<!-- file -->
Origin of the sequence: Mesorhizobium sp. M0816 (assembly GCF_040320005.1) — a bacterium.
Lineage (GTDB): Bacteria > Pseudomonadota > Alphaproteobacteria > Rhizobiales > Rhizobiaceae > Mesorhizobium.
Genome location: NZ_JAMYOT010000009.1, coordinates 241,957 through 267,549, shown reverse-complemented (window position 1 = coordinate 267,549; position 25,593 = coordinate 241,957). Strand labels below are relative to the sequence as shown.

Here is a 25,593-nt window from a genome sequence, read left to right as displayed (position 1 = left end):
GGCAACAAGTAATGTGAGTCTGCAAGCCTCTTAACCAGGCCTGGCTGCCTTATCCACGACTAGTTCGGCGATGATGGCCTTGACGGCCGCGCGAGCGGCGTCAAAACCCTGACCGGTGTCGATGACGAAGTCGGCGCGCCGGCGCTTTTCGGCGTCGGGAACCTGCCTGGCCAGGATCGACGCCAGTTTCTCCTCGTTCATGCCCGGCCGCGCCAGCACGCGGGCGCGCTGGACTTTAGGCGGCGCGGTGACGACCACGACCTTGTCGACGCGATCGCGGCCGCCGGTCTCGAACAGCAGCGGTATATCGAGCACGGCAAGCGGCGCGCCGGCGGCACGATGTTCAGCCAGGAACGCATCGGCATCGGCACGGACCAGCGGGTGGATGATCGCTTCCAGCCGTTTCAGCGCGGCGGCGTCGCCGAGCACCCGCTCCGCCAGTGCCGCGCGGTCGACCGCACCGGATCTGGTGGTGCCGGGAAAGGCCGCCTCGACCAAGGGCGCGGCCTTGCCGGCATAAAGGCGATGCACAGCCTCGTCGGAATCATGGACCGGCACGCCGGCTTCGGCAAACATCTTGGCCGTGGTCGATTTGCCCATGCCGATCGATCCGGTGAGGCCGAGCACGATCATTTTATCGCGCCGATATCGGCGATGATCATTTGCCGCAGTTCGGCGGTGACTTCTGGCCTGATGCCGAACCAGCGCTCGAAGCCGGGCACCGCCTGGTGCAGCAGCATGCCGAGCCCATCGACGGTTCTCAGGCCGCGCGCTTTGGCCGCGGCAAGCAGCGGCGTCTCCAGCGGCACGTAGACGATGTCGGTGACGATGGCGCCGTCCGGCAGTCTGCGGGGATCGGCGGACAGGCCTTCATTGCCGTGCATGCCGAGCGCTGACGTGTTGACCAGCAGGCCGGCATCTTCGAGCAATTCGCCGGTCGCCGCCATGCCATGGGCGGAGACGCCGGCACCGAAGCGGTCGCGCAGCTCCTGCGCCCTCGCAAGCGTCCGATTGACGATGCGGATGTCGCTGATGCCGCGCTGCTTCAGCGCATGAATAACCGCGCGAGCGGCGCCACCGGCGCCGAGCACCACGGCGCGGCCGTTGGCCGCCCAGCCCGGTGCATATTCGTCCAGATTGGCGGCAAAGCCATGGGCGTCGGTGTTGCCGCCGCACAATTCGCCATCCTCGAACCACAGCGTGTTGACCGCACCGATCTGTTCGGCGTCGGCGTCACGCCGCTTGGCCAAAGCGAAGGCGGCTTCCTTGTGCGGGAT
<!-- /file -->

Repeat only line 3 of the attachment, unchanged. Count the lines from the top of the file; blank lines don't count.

Genome location: NZ_JAMYOT010000009.1, coordinates 241,957 through 267,549, shown reverse-complemented (window position 1 = coordinate 267,549; position 25,593 = coordinate 241,957). Strand labels below are relative to the sequence as shown.